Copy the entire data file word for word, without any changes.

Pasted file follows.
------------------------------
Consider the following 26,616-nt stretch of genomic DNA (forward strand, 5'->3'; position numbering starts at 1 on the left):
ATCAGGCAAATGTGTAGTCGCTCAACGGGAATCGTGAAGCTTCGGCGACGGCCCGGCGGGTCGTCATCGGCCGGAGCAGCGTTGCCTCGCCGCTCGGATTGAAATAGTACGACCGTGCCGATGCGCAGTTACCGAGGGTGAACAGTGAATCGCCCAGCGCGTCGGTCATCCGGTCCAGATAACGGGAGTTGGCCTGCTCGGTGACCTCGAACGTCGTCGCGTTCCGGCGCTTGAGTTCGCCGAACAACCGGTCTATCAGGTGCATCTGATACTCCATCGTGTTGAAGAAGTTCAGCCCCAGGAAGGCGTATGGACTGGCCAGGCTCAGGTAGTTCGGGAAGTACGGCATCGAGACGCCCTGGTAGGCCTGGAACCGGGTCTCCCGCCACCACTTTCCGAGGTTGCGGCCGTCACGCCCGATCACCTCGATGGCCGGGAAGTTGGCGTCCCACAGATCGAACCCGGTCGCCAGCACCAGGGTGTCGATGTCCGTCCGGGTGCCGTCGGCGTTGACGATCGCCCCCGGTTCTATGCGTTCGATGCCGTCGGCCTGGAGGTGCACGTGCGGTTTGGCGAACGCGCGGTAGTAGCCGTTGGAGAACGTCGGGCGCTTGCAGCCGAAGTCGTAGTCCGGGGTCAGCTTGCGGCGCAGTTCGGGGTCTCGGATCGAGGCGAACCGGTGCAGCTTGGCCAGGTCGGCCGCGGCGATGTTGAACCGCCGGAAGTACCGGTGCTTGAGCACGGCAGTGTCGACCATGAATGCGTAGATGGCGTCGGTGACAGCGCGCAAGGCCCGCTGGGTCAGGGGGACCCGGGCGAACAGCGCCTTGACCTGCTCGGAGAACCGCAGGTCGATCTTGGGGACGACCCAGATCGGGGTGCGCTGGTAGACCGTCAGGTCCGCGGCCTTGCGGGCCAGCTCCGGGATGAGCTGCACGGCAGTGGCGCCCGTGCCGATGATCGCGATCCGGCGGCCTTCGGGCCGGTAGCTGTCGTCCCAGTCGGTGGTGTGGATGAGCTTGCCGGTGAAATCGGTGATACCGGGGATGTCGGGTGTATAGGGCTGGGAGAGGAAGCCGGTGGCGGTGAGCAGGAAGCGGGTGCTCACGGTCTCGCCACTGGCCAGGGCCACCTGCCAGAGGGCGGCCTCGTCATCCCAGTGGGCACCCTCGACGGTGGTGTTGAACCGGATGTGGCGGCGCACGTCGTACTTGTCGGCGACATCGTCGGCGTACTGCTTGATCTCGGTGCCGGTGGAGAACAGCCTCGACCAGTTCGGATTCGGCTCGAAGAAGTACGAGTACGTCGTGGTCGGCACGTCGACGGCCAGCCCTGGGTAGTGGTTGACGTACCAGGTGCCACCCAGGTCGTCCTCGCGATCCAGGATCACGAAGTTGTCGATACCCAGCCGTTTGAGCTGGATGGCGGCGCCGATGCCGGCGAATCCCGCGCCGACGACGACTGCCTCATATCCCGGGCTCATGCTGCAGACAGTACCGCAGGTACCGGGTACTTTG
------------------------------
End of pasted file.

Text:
Consider the following 26,616-nt stretch of genomic DNA (forward strand, 5'->3'; position numbering starts at 1 on the left):
ATCAGGCAAATGTGTAGTCGCTCAACGGGAATCGTGAAGCTTCGGCGACGGCCCGGCGGGTCGTCATCGGCCGGAGCAGCGTTGCCTCGCCGCTCGGATTGAAATAGTACGACCGTGCCGATGCGCAGTTACCGAGGGTGAACAGTGAATCGCCCAGCGCGTCGGTCATCCGGTCCAGATAACGGGAGTTGGCCTGCTCGGTGACCTCGAACGTCGTCGCGTTCCGGCGCTTGAGTTCGCCGAACAACCGGTCTATCAGGTGCATCTGATACTCCATCGTGTTGAAGAAGTTCAGCCCCAGGAAGGCGTATGGACTGGCCAGGCTCAGGTAGTTCGGGAAGTACGGCATCGAGACGCCCTGGTAGGCCTGGAACCGGGTCTCCCGCCACCACTTTCCGAGGTTGCGGCCGTCACGCCCGATCACCTCGATGGCCGGGAAGTTGGCGTCCCACAGATCGAACCCGGTCGCCAGCACCAGGGTGTCGATGTCCGTCCGGGTGCCGTCGGCGTTGACGATCGCCCCCGGTTCTATGCGTTCGATGCCGTCGGCCTGGAGGTGCACGTGCGGTTTGGCGAACGCGCGGTAGTAGCCGTTGGAGAACGTCGGGCGCTTGCAGCCGAAGTCGTAGTCCGGGGTCAGCTTGCGGCGCAGTTCGGGGTCTCGGATCGAGGCGAACCGGTGCAGCTTGGCCAGGTCGGCCGCGGCGATGTTGAACCGCCGGAAGTACCGGTGCTTGAGCACGGCAGTGTCGACCATGAATGCGTAGATGGCGTCGGTGACAGCGCGCAAGGCCCGCTGGGTCAGGGGGACCCGGGCGAACAGCGCCTTGACCTGCTCGGAGAACCGCAGGTCGATCTTGGGGACGACCCAGATCGGGGTGCGCTGGTAGACCGTCAGGTCCGCGGCCTTGCGGGCCAGCTCCGGGATGAGCTGCACGGCAGTGGCGCCCGTGCCGATGATCGCGATCCGGCGGCCTTCGGGCCGGTAGCTGTCGTCCCAGTCGGTGGTGTGGATGAGCTTGCCGGTGAAATCGGTGATACCGGGGATGTCGGGTGTATAGGGCTGGGAGAGGAAGCCGGTGGCGGTGAGCAGGAAGCGGGTGCTCACGGTCTCGCCACTGGCCAGGGCCACCTGCCAGAGGGCGGCCTCGTCATCCCAGTGGGCACCCTCGACGGTGGTGTTGAACCGGATGTGGCGGCGCACGTCGTACTTGTCGGCGACATCGTCGGCGTACTGCTTGATCTCGGTGCCGGTGGAGAACAGCCTCGACCAGTTCGGATTCGGCTCGAAGAAGTACGAGTACGTCGTGGTCGGCACGTCGACGGCCAGCCCTGGGTAGTGGTTGACGTACCAGGTGCCACCCAGGTCGTCCTCGCGATCCAGGATCACGAAGTTGTCGATACCCAGCCGTTTGAGCTGGATGGCGGCGCCGATGCCGGCGAATCCCGCGCCGACGACGACTGCCTCATATCCCGGGCTCATGCTGCAGACAGTACCGCAGGTACCGGGTACTTTG